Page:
Describe the methods and strategies that you are using: The proposal writing project is an integral part of our senior capstone course series, which includes three, sequential, 10-week courses. In self-selected groups of five, students devise novel research questions supported by the literature and design experimental aims to address these questions, with support from a faculty mentor. Faculty mentors meet regularly with students to support proposal development. The project is split into three 10-week periods to fit with the structure of the capstone course series. In the first course, students: discover areas of interest, and develop a well-supported research question after being matched with a mentor. In the second course, students: expand on the background to support their proposal and design aims to logically address their research question. Finally, in the third course, students: design experiments to support their aims, and finalize proposal writing.

Describe the evaluation methods that you used (or intended to use) to determine whether the project or effort achieved the desired goals and outcomes: We assessed student experiences over a three year period, using an anonymous pretest/posttest self-assessment design, using primarily five-point Likert items. Questions were intended to evaluate comfort with: aspects of proposal writing, program learning goals, and career preparedness. We also assessed the faculty experience through a one-time, anonymous survey, delivered to all project mentors. The multiple choice survey focused on the mentors’ perceptions of: the benefits of the approach, their experiences with the project, the number of student interactions they had as a result of the project, and student achievement of project learning goals.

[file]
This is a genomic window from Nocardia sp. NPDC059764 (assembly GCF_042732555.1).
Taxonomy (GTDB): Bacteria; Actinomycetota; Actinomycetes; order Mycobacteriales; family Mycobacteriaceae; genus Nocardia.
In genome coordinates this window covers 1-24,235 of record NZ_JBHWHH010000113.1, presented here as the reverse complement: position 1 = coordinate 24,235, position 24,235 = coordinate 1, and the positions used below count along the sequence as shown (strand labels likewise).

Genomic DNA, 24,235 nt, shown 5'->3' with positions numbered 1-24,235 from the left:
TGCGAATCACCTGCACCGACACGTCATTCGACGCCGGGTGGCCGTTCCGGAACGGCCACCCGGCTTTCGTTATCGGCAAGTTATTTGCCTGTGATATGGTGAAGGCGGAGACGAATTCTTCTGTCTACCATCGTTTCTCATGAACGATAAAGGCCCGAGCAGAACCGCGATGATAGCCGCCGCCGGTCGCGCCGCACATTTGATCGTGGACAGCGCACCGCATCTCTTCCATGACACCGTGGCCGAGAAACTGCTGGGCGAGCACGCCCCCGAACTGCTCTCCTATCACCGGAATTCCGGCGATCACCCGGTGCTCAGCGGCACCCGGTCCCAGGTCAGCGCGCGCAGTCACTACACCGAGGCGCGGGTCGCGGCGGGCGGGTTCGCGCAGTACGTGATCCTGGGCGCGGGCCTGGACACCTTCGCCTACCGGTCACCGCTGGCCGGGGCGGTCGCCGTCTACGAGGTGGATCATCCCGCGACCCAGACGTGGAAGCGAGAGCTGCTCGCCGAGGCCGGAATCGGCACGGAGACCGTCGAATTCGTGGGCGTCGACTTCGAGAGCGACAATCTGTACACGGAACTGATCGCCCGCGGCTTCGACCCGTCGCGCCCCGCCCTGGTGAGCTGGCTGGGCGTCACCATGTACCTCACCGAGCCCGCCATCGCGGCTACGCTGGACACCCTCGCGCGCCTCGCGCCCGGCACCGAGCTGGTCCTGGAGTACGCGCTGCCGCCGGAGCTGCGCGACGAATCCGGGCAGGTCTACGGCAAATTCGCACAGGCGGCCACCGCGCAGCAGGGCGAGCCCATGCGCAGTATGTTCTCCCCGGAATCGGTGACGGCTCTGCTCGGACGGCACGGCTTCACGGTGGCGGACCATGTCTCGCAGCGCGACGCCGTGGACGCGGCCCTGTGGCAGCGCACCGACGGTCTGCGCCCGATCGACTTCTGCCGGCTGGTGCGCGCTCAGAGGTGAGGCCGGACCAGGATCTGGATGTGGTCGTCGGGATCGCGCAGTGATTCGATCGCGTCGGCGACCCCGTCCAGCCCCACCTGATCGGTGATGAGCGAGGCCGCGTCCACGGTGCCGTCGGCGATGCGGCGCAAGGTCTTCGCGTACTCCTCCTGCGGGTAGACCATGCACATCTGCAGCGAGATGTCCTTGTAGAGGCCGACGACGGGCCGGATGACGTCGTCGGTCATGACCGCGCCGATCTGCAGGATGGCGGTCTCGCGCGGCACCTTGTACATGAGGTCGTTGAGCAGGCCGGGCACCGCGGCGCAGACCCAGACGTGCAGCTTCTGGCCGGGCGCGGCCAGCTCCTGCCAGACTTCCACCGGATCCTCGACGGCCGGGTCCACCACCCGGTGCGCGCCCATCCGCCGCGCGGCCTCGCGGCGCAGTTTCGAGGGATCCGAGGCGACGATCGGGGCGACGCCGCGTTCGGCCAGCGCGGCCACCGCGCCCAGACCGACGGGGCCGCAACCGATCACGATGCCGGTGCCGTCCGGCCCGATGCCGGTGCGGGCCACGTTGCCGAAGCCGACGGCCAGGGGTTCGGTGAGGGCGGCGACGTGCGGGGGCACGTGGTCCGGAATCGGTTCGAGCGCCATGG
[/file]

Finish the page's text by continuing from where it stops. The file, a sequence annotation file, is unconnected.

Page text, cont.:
Impacts of project or effort on students, fellow faculty, department or institution. If no time to have an impact, anticipated impacts: We have mentored over 500 students in proposal writing since this project began in 2008-9, with 23 distinct faculty serving as mentors. Gains have been made in all areas studied, but most markedly in students’ comfort with devising viable experiments and posing original research questions. This project also leads to more connections being made between departmental students and faculty. Our assessments led to two surprising findings about student career development: 1) few students feel that multiple departmental faculty know them well at the start of the senior year, and 2) few students have a backup plan to their primary career goal. While the proposal writing project increases the number of student-faculty interactions, we wanted to develop additional career mentoring opportunities. Individual career mentoring is difficult to achieve with over 750 students enrolled as Biology majors at Drexel. Therefore, we devised a required sophomore-level career mentoring course. In this course, students develop plans to prepare for at least two career goals, assess their plans and construct materials to support future job or school applications (i.e. cover letters, personal statements), and receive personalized feedback on submitted materials from their instructors. Based on anonymous pretest/posttest assessments, while most students start without a clear backup plan, all students end the course with at least one backup option established. We are currently assessing additional outcomes. This approach is now being instituted at a broader level within the College of Arts and Sciences at Drexel. Each department will require their own version of this course for students at the sophomore or junior level. These courses are part of a college level discussion on how to provide effective mentoring. We believe that this is a streamlined approach to provide individual career mentoring to large student cohorts, which will better prepare students to achieve their career goals.